Saturday, November 25, 2017

Eagle Quilt

Thanksgiving has just ended and here I sit cider close by ready to get this next post out to you. It has been sitting in my "Unposted" box for a while. With 2 custom quilts on the board all of my other quilts fell behind. So it was a mad dash to get them completed and back to their homes. I am down to 2 quilts then I plan on working on some renovations and my own quilting with some teaching videos to come. The list is long for both.

Take a look at this amazing Eagle quilt below. This quilt was exciting and intimidating all in one. 
This one is definitely a Custom Job.
This custom quilt is no different from any other custom quilt. Which means the designing process took some time. Below it is hanging up ready and waiting to be put on the frame quilted.
 The applique on this quilt was perfect.
 Check out the stitches from the back on the picture below.
 Time to get started. 
Once the quilt is loaded and all flat. I feel that basting the quilt helps to keep tucks to a minimum on the back. 
 Also, this is very helpful when you turn your quilt.
All of the layers stay right where they are supposed to be.
 Many different threads and colors were used. 
 This feather is what finally broke through the designing process for me. 
Four of these feathers were quilted just outside of the center point.
 Once all 4 of them were quilted the rest fell into place.

Then the center circle(above) and the four outer corners were filled with dense swirls.(below)
Each corner has this dome of swirls.
Then the crosshatching was afoot. :) So much crosshatching 
The tools I used: (below)
-an 18" ruler to match up the lines from each side of the quilt.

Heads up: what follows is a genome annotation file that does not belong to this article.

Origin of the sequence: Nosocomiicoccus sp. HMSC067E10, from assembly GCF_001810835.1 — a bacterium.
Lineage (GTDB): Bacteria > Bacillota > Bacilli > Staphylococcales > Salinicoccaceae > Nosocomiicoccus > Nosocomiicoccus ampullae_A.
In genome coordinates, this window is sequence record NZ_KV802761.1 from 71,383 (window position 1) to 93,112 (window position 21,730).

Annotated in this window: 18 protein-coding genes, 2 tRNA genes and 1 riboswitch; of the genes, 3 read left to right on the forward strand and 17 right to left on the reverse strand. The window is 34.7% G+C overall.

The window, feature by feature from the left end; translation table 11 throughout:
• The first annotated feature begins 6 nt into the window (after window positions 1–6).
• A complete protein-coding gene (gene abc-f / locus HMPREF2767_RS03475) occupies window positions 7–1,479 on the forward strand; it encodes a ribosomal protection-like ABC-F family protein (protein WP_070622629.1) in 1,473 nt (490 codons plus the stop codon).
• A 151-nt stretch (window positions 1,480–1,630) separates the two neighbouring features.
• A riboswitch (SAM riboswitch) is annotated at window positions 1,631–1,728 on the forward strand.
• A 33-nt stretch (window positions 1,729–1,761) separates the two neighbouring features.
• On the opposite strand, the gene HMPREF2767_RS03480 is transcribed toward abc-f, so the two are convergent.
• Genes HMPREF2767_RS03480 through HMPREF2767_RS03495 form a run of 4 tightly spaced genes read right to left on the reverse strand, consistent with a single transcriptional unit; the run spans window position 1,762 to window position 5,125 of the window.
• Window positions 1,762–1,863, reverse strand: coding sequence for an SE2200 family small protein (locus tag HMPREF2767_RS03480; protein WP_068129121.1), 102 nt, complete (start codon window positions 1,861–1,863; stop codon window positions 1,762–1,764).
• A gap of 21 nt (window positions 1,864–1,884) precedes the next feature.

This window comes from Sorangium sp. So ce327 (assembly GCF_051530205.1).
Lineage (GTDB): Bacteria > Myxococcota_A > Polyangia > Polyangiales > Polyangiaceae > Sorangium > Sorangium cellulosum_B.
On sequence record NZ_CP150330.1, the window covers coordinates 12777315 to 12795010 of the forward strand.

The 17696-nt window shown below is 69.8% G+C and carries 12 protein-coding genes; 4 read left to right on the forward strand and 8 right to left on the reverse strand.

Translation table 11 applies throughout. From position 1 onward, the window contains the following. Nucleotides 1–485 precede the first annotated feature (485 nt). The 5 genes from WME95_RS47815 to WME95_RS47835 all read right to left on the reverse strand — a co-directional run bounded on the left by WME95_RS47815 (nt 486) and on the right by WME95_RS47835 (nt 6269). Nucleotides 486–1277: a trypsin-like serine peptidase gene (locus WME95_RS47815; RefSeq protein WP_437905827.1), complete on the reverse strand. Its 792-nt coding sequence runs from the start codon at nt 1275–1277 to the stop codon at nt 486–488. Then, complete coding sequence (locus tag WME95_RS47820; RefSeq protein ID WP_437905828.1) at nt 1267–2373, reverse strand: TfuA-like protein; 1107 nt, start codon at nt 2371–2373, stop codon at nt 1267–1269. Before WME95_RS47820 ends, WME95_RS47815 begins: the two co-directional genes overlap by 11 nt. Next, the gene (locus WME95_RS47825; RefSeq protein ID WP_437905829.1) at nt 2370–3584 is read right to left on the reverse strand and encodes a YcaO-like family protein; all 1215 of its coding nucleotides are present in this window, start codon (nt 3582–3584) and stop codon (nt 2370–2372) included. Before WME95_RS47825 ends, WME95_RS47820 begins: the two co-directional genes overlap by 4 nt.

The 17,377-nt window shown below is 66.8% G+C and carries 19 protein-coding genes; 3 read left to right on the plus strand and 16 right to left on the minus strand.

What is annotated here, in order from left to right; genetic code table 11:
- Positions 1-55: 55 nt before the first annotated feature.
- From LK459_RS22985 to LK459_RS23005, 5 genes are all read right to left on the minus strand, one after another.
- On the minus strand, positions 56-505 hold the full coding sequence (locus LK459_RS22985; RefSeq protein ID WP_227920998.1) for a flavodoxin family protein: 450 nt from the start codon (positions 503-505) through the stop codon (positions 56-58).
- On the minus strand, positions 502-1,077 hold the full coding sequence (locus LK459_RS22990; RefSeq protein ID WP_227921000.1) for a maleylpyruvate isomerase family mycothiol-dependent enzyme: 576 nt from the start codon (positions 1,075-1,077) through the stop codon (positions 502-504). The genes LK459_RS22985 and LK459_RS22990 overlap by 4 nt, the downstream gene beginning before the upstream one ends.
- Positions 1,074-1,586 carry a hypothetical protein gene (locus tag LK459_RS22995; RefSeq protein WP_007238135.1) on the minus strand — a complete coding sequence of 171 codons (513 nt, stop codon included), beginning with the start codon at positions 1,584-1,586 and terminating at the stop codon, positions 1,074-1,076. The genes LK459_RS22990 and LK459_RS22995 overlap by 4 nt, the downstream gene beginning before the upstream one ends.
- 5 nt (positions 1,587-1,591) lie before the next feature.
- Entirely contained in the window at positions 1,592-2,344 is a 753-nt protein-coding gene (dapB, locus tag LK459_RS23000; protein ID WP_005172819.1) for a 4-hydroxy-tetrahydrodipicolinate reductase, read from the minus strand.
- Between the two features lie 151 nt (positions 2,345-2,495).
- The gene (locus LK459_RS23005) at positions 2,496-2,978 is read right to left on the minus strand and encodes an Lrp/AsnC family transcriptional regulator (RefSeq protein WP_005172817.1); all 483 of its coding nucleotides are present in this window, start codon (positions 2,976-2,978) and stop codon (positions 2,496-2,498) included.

-a purple disappearing marker (which worked great)



Working outward from the center. Making sure that the crosshatching matched up.
More like praying. 

Loose open swirls were quilted under the wings around the whole quilt.
The red wings had double bump feathers. 

The brown parts of the eagle have pointy feathers.


Borders
Straight lines all around in the blue and red I also changed the thread colors.



It's very rare to densely quilt a quilt and not have wavy borders. When you are densely quilting the center of your quilt it will scrunch up. Once you get to the border you will have the same scrunchiness happening. This causes wavy borders. So do many other things but this is the case for this quilt and many others I have quilted dense quilting is the culprit.

How I tackled wavy borders on this quilt?  
First I quilted the stem for the feather which will help secure the border. 

Then(below) I used a wavy line of stitching along the outer edge of the border to grab it just a bit here and there. If you go with a straight line will cause a big pucker at the end of the border. 
The purpose of this wavy line is to help hold down the edges of you border while you quilt your motif. This method will help to keep tucks from happening in the middle of your motif.
My motifs are feathers with stipples on the outer edges. 
Using a dense motif such as stippling or piano keys(straight lines) will help ease in any bulk you may have in your quilt.
Before I remove the quilt from the frame I like to take a good look at all of the stitching to make sure that I have not missed any stitching. This is a must and sometimes I will go over it many times before removing the quilt.
With all of the crosshatching it is very easy to miss a line or 2. So I like to stick a pin in the spots that need quilting and before I roll the quilt again, I will make sure to quilt the pinned spot.
This quilt was a ton of fun to quilt and learn new quilting skills.
I find with each quilt I learn something new. 
Learning is Growing and without growth we become stagnate.
So keep Learning and Growing.
Without Change we will never Grow. So step out of you comfort zone and do something new.
This quilt was way outside of my comfort zone and it helped me to become a better quilter.






Thank You,
Sandra
for sending your quilt to me and being so patient. 


My little Angel